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Lecture# Isoperimetric Inequality: Optimal Transport

Description

This lecture focuses on the isoperimetric inequality and its surprising application in optimal transport. The instructor explains how the Brignier theorem is used to prove the inequality, showing that the perimeter of a set is greater or equal to the perimeter of a ball with the same volume. The lecture delves into the properties of the optimal transport map, the convexity of functions, and the uniqueness of optimizers. The instructor also discusses quality cases, where sets other than a ball minimize the perimeter at a given area. The lecture concludes with a discussion on the deficit of a set and a refined theorem by Alessio Figalli. The concepts are illustrated with examples and proofs, providing insights into the geometric implications of the isoperimetric inequality.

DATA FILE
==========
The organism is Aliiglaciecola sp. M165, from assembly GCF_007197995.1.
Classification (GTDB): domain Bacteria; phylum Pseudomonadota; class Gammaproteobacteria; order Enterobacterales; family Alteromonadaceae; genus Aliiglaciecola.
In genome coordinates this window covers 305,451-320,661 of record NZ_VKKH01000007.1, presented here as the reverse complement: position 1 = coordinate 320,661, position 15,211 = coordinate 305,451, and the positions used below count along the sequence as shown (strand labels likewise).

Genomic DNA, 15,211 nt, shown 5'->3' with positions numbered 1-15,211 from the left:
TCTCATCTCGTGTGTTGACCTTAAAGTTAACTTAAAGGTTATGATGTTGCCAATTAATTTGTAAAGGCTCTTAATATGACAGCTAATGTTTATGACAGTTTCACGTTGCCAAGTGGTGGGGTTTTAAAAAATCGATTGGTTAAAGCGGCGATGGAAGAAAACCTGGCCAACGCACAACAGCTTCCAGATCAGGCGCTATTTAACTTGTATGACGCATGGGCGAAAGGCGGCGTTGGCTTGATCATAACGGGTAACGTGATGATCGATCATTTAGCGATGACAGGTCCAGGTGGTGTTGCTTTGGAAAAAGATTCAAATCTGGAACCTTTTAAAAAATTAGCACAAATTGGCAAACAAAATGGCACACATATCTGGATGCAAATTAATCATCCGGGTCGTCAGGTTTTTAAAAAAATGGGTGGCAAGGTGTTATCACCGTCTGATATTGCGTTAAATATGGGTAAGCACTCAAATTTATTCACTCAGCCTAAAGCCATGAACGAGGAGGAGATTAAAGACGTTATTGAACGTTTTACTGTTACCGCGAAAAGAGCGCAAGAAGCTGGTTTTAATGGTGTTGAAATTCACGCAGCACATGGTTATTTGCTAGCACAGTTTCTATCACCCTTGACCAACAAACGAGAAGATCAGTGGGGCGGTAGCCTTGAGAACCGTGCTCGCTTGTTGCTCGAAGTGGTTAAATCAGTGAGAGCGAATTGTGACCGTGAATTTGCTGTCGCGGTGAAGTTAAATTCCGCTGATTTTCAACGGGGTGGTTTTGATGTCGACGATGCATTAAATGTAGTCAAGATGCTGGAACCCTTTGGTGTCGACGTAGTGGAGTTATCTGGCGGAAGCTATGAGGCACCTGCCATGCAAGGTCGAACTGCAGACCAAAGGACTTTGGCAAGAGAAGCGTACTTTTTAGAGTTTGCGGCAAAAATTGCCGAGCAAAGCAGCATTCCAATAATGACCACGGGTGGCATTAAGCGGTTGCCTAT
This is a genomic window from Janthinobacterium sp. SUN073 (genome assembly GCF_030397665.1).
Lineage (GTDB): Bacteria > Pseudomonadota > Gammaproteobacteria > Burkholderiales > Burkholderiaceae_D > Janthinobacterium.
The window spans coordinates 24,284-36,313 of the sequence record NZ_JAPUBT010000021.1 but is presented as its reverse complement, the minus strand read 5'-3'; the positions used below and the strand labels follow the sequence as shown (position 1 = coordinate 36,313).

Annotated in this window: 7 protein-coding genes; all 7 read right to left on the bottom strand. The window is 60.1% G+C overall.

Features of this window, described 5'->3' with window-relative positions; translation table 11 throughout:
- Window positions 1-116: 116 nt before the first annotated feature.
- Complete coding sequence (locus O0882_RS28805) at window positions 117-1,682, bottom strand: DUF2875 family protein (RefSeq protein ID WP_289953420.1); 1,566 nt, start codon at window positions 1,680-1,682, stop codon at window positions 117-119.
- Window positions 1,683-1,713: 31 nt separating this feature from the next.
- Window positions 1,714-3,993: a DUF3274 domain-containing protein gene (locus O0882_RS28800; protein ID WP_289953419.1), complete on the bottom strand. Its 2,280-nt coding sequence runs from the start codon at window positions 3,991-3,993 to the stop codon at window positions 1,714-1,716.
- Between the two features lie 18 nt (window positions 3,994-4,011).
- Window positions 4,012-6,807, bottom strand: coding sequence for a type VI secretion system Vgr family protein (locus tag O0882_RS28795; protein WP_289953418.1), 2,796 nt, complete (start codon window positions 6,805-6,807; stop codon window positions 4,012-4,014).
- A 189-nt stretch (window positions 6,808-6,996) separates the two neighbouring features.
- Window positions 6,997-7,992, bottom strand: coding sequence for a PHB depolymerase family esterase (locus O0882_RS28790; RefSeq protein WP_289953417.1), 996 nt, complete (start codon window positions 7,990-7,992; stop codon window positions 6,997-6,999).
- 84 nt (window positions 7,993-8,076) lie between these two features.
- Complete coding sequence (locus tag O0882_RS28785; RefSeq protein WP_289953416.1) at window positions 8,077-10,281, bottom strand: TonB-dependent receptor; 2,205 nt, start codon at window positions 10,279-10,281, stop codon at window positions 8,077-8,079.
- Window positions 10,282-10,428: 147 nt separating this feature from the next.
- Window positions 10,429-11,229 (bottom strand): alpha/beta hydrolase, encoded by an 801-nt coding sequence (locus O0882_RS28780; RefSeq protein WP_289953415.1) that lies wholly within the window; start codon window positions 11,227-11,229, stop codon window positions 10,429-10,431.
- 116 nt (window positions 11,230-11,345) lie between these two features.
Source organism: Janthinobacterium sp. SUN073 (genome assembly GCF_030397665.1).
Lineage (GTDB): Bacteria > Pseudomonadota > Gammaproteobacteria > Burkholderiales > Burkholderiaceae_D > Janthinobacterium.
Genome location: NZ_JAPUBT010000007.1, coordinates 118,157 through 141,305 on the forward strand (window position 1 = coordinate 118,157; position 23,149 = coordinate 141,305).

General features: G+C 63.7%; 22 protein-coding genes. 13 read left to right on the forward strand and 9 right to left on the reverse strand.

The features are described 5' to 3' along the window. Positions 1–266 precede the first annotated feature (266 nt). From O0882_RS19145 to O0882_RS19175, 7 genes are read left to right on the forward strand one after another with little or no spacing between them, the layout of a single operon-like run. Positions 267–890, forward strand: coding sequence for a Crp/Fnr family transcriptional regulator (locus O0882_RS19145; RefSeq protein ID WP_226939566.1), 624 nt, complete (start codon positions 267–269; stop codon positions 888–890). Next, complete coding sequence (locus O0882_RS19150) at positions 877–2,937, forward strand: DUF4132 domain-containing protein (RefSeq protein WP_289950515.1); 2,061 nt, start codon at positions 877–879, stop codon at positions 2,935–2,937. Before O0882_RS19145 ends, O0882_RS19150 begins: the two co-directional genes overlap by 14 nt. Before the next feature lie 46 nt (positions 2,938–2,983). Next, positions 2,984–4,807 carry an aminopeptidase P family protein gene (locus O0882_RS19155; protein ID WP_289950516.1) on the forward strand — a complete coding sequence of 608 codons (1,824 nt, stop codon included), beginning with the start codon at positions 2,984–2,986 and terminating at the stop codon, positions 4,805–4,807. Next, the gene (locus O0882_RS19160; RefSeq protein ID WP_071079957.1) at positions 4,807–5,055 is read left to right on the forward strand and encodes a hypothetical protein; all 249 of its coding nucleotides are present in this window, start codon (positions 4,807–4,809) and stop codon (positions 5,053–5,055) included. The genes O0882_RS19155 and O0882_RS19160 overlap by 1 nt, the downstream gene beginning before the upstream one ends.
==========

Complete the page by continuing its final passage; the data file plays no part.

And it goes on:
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In mathematics, a real-valued function is called convex if the line segment between any two distinct points on the graph of the function lies above the graph between the two points. Equivalently, a function is convex if its epigraph (the set of points on or above the graph of the function) is a convex set. A twice-differentiable function of a single variable is convex if and only if its second derivative is nonnegative on its entire domain.

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In geometry, a subset of a Euclidean space, or more generally an affine space over the reals, is convex if, given any two points in the subset, the subset contains the whole line segment that joins them. Equivalently, a convex set or a convex region is a subset that intersects every line into a single line segment (possibly empty). For example, a solid cube is a convex set, but anything that is hollow or has an indent, for example, a crescent shape, is not convex. The boundary of a convex set is always a convex curve.

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